This is a BETA data mining gradient boosting application, developed in Shiny.
Gradient boosting is a machine learning technique for regression and classification problems, which produces a prediction model in the form of an ensemble of weak prediction models, typically decision trees. It builds the model in a stage-wise fashion like other boosting methods do, and it generalizes them by allowing optimization of an arbitrary differentiable loss function.
The idea of gradient boosting originated in the observation by Leo Breiman that boosting can be interpreted as an optimization algorithm on a suitable cost function. Explicit regression gradient boosting algorithms were subsequently developed by Jerome H. Friedman simultaneously with the more general functional gradient boosting perspective of Llew Mason, Jonathan Baxter, Peter Bartlett and Marcus Frean . The latter two papers introduced the abstract view of boosting algorithms as iterative functional gradient descent algorithms. That is, algorithms that optimize a cost function over function space by iteratively choosing a function (weak hypothesis) that points in the negative gradient direction. This functional gradient view of boosting has led to the development of boosting algorithms in many areas of machine learning and statistics beyond regression and classification.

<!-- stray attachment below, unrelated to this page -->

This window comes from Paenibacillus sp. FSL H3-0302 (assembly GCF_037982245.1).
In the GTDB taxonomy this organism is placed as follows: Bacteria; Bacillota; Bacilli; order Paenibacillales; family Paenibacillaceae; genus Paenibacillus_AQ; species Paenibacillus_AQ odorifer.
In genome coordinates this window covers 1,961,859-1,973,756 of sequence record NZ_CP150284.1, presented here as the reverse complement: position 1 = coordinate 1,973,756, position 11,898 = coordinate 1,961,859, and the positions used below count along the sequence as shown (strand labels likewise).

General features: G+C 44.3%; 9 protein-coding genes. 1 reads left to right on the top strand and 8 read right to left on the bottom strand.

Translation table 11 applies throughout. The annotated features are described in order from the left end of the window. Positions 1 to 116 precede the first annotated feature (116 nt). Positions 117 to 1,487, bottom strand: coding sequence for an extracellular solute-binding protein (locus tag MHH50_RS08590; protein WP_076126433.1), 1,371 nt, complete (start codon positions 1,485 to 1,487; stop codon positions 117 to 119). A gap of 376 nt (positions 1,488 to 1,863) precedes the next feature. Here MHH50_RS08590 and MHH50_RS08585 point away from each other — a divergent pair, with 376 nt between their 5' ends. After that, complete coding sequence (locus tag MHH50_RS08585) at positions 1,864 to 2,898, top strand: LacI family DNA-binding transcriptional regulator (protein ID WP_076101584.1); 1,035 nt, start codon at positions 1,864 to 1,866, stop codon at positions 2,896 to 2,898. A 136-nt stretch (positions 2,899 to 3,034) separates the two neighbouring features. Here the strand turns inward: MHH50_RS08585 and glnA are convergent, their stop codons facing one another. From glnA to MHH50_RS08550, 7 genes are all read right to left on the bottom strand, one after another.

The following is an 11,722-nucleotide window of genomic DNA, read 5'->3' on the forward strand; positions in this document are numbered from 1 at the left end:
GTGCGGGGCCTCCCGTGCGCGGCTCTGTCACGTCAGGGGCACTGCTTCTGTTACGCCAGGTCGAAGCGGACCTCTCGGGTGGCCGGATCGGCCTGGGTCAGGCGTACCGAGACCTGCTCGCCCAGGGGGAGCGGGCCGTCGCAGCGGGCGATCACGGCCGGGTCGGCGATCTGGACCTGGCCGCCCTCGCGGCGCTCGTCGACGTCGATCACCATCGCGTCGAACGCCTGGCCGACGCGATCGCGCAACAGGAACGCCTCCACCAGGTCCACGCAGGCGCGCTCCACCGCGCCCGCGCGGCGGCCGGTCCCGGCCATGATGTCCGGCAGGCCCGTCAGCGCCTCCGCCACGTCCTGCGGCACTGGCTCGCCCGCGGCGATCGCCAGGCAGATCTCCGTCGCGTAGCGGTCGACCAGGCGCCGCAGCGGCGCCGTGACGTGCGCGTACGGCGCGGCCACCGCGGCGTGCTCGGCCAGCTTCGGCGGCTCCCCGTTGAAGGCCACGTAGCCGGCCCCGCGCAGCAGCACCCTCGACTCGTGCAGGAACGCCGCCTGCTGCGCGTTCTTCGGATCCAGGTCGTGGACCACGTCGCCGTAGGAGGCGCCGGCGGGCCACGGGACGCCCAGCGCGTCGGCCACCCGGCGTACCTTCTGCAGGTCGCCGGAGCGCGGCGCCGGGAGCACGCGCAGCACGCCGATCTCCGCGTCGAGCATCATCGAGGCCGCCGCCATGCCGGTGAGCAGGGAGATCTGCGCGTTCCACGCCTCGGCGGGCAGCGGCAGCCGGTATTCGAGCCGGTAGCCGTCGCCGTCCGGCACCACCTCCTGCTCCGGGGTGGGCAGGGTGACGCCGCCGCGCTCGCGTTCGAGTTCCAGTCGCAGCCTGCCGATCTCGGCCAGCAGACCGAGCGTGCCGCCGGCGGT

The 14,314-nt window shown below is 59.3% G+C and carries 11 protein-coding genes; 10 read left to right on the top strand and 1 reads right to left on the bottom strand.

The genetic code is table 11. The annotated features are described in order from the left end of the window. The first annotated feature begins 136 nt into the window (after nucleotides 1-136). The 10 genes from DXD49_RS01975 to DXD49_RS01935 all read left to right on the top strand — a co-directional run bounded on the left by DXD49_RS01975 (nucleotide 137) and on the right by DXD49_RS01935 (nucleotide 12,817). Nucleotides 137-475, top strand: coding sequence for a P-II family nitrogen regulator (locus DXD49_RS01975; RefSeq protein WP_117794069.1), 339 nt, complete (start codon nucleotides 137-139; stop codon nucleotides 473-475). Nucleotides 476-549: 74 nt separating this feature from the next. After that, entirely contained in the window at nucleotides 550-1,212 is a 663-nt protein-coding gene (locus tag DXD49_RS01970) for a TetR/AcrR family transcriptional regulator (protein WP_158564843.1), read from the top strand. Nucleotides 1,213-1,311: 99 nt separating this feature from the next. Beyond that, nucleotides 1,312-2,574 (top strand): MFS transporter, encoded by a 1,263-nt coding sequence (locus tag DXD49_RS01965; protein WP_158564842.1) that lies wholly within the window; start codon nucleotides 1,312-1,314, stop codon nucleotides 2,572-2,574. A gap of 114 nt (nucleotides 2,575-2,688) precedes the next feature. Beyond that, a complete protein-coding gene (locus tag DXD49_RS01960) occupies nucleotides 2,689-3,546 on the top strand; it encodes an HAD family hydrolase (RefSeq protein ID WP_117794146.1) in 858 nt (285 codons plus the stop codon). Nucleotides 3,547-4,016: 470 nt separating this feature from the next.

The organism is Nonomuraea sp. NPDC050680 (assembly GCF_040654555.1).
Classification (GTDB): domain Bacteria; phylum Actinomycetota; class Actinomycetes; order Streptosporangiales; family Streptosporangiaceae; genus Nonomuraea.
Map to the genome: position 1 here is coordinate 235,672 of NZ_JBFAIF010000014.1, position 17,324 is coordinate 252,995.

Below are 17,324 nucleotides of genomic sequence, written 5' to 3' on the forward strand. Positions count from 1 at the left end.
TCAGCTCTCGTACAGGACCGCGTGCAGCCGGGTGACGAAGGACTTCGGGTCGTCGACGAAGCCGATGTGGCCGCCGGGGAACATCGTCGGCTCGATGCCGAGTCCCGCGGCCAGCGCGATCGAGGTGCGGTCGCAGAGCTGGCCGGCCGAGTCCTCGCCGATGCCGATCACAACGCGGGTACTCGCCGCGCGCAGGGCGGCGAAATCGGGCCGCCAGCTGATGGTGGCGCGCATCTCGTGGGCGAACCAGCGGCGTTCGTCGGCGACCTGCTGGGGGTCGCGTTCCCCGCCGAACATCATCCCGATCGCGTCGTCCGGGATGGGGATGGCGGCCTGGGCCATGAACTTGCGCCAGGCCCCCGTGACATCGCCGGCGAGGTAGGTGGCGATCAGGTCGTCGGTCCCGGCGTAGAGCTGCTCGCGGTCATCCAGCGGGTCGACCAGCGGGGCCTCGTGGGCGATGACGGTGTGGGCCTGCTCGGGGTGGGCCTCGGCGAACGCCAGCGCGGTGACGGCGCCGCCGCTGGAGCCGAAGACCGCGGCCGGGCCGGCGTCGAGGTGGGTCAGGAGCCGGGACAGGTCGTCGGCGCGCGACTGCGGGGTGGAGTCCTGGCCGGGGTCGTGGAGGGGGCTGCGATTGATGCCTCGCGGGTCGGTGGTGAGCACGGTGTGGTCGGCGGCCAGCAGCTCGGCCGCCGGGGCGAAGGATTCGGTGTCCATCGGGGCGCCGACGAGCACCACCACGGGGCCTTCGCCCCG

This project is supported by NOAA thru the Climate Impacts Research Consortium, or CIRC (www.pnwcirc.org)
Also, thanks to Matthew Leonawicz and the SNAP team in Alaska, for the code and structure for these applications.